Monday, December 29, 2014

Arizona State University Students Design Martian Weather Forecasting Tool

SPARC logo. Credit: SDSL

Cold and windy with a chance of dust storms, that’s what a weather forecaster might say about Mars. But if we want our colonization plans of the Red Planet to be successful, a better understanding of Martian weather patterns is needed. A team of students of the Arizona State University (ASU) has developed a tool named Sensing Pressure and Atmospheric Research Console (SPARC), to make it possible, and they aim to put it on Mars to conduct a series of weather experiments. “If you want to go on vacation you always check the weather. Otherwise you would end up in Alaska with a Hawaiian shirt and shorts!” Brody Willard of the Sun Devil Satellite Lab (SDSL) at ASU told “With that in mind, we designed a payload that would not only record data about Mars atmosphere, but also records video of the Martian environment. That way we don’t just have both a visual and data component, but when looking over the data we can actually see the event that the data is telling us about.” The project is participating in the Mars One University Competition and if it wins, it will be send as a payload to Mars, onboard the Dutch company’s mission to the Red Planet.

SDSL is a student organization at ASU. The team consists of ASU students from various backgrounds. These members include both undergraduate and graduate students studying electrical, aerospace, and mechanical engineering, as well as astrophysics and planetary sciences.

SPARC is a very basic system consisting of The RocketCam system (provided by Ecliptic Enterprises), heater, pressure sensors, and a couple temperature sensors all wrapped up in an insulating layer that will be used to track Martian weather patterns. “Our payload is designed to study the weather patterns on Mars by recording video and atmospheric data when changes in the Martian environment occur,” Willard says. “We will be able to characterize the weather on Mars and hopefully in the future that will lead to the ability to predict the weather patterns on the Red Planet. That will allow us to better prepare for major weather events, such as dust storms.”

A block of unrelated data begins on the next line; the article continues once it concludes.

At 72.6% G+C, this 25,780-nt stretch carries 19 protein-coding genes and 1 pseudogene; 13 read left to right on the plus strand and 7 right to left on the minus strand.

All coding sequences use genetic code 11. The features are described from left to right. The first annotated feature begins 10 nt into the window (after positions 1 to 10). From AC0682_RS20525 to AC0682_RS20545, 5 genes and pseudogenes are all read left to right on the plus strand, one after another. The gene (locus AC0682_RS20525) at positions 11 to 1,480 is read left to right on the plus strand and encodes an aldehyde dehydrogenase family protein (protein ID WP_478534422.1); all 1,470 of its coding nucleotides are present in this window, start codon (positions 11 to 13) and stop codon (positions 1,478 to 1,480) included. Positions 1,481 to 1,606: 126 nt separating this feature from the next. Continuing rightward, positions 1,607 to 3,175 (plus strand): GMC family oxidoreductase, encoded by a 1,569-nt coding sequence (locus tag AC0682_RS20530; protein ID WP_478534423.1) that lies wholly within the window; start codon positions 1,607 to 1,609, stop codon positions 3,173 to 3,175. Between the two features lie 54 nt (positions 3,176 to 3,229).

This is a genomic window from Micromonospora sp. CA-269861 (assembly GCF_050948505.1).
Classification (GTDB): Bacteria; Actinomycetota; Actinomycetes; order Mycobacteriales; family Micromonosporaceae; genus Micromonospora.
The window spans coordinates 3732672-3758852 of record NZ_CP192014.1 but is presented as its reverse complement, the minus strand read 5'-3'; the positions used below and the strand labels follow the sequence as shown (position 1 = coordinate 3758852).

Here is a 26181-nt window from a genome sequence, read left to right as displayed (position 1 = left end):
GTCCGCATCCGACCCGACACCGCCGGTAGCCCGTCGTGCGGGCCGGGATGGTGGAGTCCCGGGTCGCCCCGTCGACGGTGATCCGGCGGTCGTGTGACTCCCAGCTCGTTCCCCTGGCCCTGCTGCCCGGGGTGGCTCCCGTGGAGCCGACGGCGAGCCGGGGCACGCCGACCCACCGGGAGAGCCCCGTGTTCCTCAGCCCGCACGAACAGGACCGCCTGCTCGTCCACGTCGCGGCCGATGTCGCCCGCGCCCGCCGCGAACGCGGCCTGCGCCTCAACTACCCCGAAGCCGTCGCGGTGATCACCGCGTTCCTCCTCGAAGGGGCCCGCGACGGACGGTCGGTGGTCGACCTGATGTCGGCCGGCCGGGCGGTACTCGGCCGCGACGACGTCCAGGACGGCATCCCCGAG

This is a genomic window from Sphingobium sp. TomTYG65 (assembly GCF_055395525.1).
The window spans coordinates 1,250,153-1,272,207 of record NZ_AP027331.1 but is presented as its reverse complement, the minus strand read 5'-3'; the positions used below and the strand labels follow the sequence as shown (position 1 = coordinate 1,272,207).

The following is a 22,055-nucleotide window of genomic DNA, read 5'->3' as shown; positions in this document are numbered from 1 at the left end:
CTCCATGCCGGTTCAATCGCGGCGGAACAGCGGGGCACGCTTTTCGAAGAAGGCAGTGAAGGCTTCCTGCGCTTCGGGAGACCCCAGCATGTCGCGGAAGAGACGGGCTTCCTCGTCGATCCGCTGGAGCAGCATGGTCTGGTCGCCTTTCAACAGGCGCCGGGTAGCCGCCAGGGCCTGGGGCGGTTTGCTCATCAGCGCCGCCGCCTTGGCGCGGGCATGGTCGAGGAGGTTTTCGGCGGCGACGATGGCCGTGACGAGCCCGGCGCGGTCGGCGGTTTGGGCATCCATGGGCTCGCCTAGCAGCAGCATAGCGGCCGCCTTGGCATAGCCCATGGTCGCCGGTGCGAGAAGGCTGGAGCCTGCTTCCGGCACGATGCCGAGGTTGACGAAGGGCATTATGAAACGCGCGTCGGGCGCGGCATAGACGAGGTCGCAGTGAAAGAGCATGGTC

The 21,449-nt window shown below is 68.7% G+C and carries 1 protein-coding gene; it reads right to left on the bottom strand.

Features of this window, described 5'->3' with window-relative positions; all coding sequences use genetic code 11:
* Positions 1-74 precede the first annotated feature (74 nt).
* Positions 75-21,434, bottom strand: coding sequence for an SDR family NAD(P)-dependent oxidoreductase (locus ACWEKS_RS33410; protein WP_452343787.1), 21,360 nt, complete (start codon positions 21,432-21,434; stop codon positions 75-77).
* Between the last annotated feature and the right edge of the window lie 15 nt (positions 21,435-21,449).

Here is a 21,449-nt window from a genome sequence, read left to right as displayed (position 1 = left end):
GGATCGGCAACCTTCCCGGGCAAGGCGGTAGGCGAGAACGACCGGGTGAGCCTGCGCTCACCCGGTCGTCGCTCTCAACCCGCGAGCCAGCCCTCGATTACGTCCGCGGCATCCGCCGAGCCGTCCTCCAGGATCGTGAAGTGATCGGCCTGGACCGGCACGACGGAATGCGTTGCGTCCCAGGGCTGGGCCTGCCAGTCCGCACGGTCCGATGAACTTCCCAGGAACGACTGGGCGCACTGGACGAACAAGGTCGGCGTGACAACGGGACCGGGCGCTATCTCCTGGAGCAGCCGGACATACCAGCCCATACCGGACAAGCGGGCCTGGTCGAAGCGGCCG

The system would operate by being positioned toward the Martian landscape, ready to observe once any natural phenomena occurs. Special software being developed at ASU will then be used to determine when something of interest is happening in the system’s field of view. Once something like a cloud, dust storm, dust devil, or maybe even a moon passes within the field of view of the camera, SPARC will power on and record the event. It will then send the video, along with associated pressure and temperature readings, to the Mars One Lander to be sent back to Earth. 

“The camera for this mission would only take up about 8 cubic inches of space, weight about 1 pound (0.5 kg), and take 1080P picture and video at around 30 frames/second all while operating in the harsh Martian environment,” says team member Bryan Sonneveldt. “The structure container would help protect the camera from the dust and harsh temperatures with a small heater inside. At the same time motion sensing programming would be used to only take video when something was happening, such as a dust devil, cloud movement or any activity of interest.”

Once the data has been returned to Earth, planetary scientists from around the world can use the footage to begin the process of characterizing Martian weather patterns, improving the quality of life of future Mars colonists.

SDSL’s purpose is to the design, build, and development of spacecraft and spacecraft based technologies with the goal of operating their own small satellite. The students work on various projects throughout the year. Their biggest one is an annual cansat competition held by the American Institute of Aeronautics and Astronautics (AIAA). But they also develop things like: vacuum chambers, pulse thruster, attitude test beds and control system, etc. In the past they have also worked on developing a small CubeSat platform for NASA’s Goddard.

The ASU team is one of the top ten finalists in the Mars One university payload competition hosted by Mars One. The winner is determined by popular vote. Voting ends on Dec. 31. There are several ways to vote and support the mission:
  • Facebook/Google +: You can vote on Facebook or Google+ by simply liking the mission logo found on the Mars One page. Links to the images can be found here - Facebook / Google+
  • Twitter: Voting for SPARC on Twitter is just as easy as Facebook, simply give the team a shout out using #SPARC and #MarsOne to vote!
  • Mars One Community Platform - To vote, visit and either purchase merchandise from the webstore or donate to receive an invitation to create an account. Once an account is created, you can login and vote for SDSL.